Pamela Capalad is a certified financial planner, accredited financial counselor, and founder of Pockets Change, Dead Day Job Army, and Brunch & Budget. Pamela was kind enough to chat with me about personal wealth, budgeting, and how the financial system affects people of color differently than it does everyone else.
Incorporate financial literacy
Many years ago, Pamela got her first start in the financial services industry at a summer job teaching kids about personal finance, and even today, when discussing the program, she still sounds impressed.
“Oh my gosh, why didn’t I get this when I was 12 years old?!? We were teaching 12 year olds about budgeting, money habits, their money tendencies, savings, the stock market, and credit cards. I realized I had reached college age and never gotten any of this information.”
Many years later, Pamela and her co-founder, Andrea Ferrero, started Pockets Change, a financial literacy workshop for children that empowers and educates youth through a hip hop-inspired curriculum.
Pamela and Andrea were inspired to continue giving back to the youth. Pamela also knew that continuing down this path of teaching financial literacy to kids would only further her own education in the financial services industry. She is a great example of how varied exposure, especially at a young age, can greatly impact ones future and possibly change their trajectory entirely. Who knew that a random summer job teaching financial literacy to kids would lead to a successful financial planning career?
Pair a stressful activity with a fun one
Circling back through Pamela’s history, it’s important to note that Pamela got her professional start in the financial services industry at a wealth management firm in Midtown Manhattan. At this firm, the minimum amount to invest in services at this firm was $250,000.
During this time, she noticed many of her friends would ask her their burning, personal, financial questions as she was their closest source of financial information.
As most of her friends were in the creative industry and unable to afford the minimum investment at her firm, Pamela wasn’t able to take them on professionally as clients at the time. But in this, she saw herself wanting to meet a need for people like her friends who wanted professional, personal, financial advice but didn’t know where to turn.
While engaging in small talk at a party one evening, many years ago, Pamela once again found herself answering her friend’s pressing financial questions. In this discussion, Pamela suggested to her friend they go out to brunch to discuss her personal finances and suddenly it clicked. The rest is history.
Brunch & Budget is all about pairing personal finance with food, having relaxed yet important conversations, and meeting people where they are in life, not asking them to be at a certain level.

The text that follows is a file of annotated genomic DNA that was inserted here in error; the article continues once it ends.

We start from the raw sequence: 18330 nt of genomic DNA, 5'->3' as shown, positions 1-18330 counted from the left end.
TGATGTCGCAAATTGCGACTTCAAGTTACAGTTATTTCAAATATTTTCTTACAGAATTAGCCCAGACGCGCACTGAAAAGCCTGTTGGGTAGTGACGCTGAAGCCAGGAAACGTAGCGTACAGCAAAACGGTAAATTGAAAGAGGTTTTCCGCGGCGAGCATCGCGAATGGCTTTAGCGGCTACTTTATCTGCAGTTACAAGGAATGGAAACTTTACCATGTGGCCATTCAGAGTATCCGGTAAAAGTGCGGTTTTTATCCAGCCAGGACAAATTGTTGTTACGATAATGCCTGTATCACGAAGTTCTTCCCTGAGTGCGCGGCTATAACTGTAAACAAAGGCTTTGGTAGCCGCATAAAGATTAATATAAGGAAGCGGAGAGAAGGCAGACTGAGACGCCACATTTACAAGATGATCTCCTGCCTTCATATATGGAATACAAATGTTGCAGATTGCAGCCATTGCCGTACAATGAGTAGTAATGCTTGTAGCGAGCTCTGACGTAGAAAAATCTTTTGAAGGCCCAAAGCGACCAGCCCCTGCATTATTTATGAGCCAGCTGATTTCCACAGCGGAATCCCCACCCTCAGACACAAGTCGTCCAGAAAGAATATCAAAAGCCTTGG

Pamela stresses that at Brunch & Budget they don’t say, “Come back to us when you have more money,” but “Hey, we can help you now because you need help with where you are right now.” She is well aware that there are many financial planners who won’t take clients who have debt or who need help creating monthly budgets, and that this is common practice in the industry.
However, she wants financial planning to be different. She wants to be different.
She believes budgeting to pay off debt and creating personalized monthly budgeting among other basics are critical to helping to make bigger financial decisions. Therefore, Pamela has no problem starting at ground level. In addition to this, Pamela offers her financial services on a sliding scale, allowing clients to pay based on their annual salary. When you go to Pamela, all she asks is that you “put some skin in the game” so you have access to the help you need when you seek it.
Due to COVID-19, Pamela's business has shifted to providing virtual brunch connections for potential clients.
Understand the disparities in the financial services industry and cater to them
After Brunch & Budget was up and running, Pam once again found herself wanting to meet the needs for a specific kind of clientele—people of color. Fun fact, about half of Brunch & Budget clients are people of color. Slightly surprised by her own statistics, she speaks on how these clients were a blessing in disguise.
Without them, Dead Day Job Army may not exist.
On all levels of frankness, Pamela noticed she had to plan for her Brunch & Budget clients of color in different ways than she did for her white clients. Think first-generation college graduates, first one or only one in the family with a professional salary having to support family members monetarily monthly or sporadically. She noticed a pattern among her clients of color and was certain that there had to be statistics surrounding this “racial wealth divide.” So she went digging.
In 2016, she had the chance to cover the Assets Learning Conference, a conference where financial non-profits come together and discuss financial policy and present financial research on lower-income communities. Many of the stories she observed and overheard at this conference matched up with the data she had already explored. In this moment, Pamela was inspired to serve and help meet the needs in a community that for so long has been ignored and under serviced by professional financial planners.
The staggering statistics of 93 percent of certified financial planners being white and 77 percent of those being male only propelled her further. She wanted to create a space where people of color could openly discuss and learn about personal finance in a setting that catered specifically to them. As a result, Dead Day Job Army was created, and is currently inspiring people of color to take control of their day jobs and empowering them to do what they really want with their time all while taking control of their personal finances.
Interested in Pamela's services? Reach out via email to firstname.lastname@example.org.